The Vikings were artisans!

The rest of that first day we spent walking around the city and visiting the National Gallery of Norway. The highlight of that museum was seeing Norwegian Edvard Munch’s paintings. We even saw one version of The Scream.

The second day we spent in Oslo was the one we were looking forward to the most. It was May 17th which is Norway’s Constitution Day. We heard tell of parades and native dress and flags and dancing in the streets. And yes, we did see all those things. The only struggle is that they were accompanied by freezing rain and wind. By far, this was the hardest day we spent on the trip. Here is a picture of us waiting for the kid’s parade to begin:

Miserable.

We had no where to go to warm up as we were leaving that evening on the train. We also had slept the night before on a train and had no where to shower in the morning so we were wearing clothes we got cold by wearing the day before and had no opportunity to warm our body temperature. I had soggy socks and shoes on. Kara was wearing 4 layers. There was really nothing we could do about it so we just had to deal with the elements and still try to appreciate and absorb all we were seeing. Eventually, the kids did start the parade. We were watching in front of the palace along with the royal family.

One thing about Norway’s Constitution Day is that many Norwegians dress up in native costume. Not just performers but normal people just coming downtown to see the parade. It wasn’t just the old people either. It was a really cool thing to see and made me think how festive the 4th of July would be if we all dressed up in Colonial wear.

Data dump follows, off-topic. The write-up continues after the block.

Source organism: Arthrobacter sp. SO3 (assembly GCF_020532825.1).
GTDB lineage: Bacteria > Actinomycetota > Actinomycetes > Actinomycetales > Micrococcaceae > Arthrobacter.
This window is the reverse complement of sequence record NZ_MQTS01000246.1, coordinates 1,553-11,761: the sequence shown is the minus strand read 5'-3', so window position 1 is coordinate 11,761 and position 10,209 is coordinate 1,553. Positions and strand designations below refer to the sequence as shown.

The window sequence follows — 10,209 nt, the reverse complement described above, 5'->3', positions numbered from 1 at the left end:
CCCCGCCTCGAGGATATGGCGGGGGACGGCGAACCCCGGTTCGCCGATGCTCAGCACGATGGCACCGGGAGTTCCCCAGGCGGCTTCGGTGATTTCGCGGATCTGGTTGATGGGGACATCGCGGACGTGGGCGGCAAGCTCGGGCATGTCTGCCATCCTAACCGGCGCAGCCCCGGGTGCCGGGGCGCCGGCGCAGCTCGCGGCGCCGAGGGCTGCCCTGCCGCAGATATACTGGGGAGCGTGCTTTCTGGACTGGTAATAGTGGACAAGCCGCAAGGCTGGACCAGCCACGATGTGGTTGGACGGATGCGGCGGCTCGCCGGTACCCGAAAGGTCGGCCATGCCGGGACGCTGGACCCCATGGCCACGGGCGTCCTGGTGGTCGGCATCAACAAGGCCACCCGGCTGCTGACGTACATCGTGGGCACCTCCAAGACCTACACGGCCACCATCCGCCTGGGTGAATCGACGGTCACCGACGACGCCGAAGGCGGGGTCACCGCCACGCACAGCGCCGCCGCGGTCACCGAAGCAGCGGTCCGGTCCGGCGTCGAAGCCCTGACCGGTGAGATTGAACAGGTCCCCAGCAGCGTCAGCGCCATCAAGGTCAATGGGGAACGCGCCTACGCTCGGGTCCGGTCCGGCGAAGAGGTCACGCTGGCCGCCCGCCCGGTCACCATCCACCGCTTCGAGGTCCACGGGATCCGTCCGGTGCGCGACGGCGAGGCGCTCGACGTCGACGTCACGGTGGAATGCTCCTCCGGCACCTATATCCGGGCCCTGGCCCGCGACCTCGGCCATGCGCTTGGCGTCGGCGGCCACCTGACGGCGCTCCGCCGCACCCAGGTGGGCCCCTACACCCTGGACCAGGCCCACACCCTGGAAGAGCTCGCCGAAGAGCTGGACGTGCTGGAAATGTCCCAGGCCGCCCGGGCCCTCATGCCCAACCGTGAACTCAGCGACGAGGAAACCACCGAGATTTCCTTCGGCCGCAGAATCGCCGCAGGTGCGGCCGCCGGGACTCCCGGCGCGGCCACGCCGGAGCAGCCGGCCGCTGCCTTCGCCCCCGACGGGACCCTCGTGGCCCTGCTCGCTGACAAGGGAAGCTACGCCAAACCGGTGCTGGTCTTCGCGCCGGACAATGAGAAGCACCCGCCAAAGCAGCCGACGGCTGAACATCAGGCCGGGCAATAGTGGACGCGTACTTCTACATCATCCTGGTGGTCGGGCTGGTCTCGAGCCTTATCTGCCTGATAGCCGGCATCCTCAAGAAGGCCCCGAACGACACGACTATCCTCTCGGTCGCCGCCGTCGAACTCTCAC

The other thing we saw a lot of were flags. Specifically the Norwegian Flag.

Me on Karl Johansgaten.

Karl Johansgaten is the main drag of Oslo. You can step on it right when you leave the train station and it is a straight shot to the palace. This street was lined with tall beautiful flagpoles flying the flag of Norway. I loved the sight of it.

When I couldn’t feel my toes anymore, we went and hid out in a subway station to try and get the blood flowing again. We knew we had one more sight in Oslo that we couldn’t miss out on or we would hang our heads in shame. With only a few hours left in the city, we gathered our courage and started the trek to Vigeland Sculpture Park. Frogner park is a large, beautiful, and green place to walk around and at it’s center is the coolest sculpture park filled with sculptures crafted by artist Gustav Vigeland. Most sculptures seemed to be of humans in various stages of life.

Attack of the toddlers.

I should admit that some of them kind of creeped me out. But then there were some that just exuded beauty and strength.

I could show you picture after picture but trust me, this is something you are going to want to see for yourself. In the end–and in hindsight–I really did enjoy Oslo. We made some great memories and I feel bad that the weather distracted us from the beauty of this city. I am glad I have pictures to finally allow me to fully appreciate the incredible view.

Next up: One word. Fjords.